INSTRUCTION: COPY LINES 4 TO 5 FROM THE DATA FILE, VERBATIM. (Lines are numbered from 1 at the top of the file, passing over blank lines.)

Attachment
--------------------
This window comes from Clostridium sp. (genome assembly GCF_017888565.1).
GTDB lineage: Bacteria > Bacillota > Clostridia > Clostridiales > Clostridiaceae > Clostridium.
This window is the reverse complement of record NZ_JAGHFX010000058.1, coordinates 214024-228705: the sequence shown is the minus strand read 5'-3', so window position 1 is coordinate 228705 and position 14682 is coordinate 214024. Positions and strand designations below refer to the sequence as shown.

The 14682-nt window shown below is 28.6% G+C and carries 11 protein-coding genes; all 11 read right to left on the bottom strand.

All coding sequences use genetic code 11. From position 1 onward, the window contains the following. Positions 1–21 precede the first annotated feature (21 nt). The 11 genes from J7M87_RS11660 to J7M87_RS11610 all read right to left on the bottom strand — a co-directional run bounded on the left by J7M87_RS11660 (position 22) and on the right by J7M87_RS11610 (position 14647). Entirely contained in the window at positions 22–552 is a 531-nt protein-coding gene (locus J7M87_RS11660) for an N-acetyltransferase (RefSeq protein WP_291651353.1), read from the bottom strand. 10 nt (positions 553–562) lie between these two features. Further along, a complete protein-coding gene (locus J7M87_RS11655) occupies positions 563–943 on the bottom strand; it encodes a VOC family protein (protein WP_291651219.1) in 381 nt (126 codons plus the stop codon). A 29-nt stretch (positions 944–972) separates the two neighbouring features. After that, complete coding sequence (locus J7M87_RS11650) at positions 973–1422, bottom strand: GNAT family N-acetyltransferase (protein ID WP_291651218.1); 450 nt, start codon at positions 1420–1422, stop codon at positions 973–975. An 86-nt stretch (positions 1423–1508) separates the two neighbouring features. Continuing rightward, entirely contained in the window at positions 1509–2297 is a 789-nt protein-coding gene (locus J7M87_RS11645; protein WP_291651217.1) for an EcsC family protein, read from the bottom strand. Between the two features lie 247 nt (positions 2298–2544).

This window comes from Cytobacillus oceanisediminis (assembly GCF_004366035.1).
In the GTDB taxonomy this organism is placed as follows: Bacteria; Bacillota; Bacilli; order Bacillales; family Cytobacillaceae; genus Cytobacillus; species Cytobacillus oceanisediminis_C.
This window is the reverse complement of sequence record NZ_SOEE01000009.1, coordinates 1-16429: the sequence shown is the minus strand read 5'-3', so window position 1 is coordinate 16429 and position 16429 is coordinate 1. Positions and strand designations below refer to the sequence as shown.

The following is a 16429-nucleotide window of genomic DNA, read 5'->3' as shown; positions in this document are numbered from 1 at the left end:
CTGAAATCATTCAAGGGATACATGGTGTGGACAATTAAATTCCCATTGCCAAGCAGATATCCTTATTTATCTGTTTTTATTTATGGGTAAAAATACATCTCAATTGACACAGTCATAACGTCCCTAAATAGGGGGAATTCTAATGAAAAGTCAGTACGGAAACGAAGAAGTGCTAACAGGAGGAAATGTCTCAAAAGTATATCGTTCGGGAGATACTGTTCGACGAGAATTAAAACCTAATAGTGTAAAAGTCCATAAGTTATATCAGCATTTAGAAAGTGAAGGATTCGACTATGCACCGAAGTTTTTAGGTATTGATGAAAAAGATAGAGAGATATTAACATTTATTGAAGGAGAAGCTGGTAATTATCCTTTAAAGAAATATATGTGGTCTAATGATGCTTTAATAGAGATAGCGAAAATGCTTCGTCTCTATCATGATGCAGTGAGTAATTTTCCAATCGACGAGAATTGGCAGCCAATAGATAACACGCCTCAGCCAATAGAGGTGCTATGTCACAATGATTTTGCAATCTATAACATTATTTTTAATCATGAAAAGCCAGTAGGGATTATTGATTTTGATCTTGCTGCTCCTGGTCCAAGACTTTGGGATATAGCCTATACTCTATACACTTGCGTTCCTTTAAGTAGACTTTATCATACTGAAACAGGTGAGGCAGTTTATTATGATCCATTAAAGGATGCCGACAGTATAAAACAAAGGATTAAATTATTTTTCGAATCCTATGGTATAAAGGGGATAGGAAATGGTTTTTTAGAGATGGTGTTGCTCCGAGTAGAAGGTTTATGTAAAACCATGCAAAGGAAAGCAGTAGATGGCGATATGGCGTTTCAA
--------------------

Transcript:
The 14682-nt window shown below is 28.6% G+C and carries 11 protein-coding genes; all 11 read right to left on the bottom strand.

All coding sequences use genetic code 11. From position 1 onward, the window contains the following. Positions 1–21 precede the first annotated feature (21 nt). The 11 genes from J7M87_RS11660 to J7M87_RS11610 all read right to left on the bottom strand — a co-directional run bounded on the left by J7M87_RS11660 (position 22) and on the right by J7M87_RS11610 (position 14647). Entirely contained in the window at positions 22–552 is a 531-nt protein-coding gene (locus J7M87_RS11660) for an N-acetyltransferase (RefSeq protein WP_291651353.1), read from the bottom strand. 10 nt (positions 553–562) lie between these two features. Further along, a complete protein-coding gene (locus J7M87_RS11655) occupies positions 563–943 on the bottom strand; it encodes a VOC family protein (protein WP_291651219.1) in 381 nt (126 codons plus the stop codon). A 29-nt stretch (positions 944–972) separates the two neighbouring features. After that, complete coding sequence (locus J7M87_RS11650) at positions 973–1422, bottom strand: GNAT family N-acetyltransferase (protein ID WP_291651218.1); 450 nt, start codon at positions 1420–1422, stop codon at positions 973–975. An 86-nt stretch (positions 1423–1508) separates the two neighbouring features. Continuing rightward, entirely contained in the window at positions 1509–2297 is a 789-nt protein-coding gene (locus J7M87_RS11645; protein WP_291651217.1) for an EcsC family protein, read from the bottom strand. Between the two features lie 247 nt (positions 2298–2544).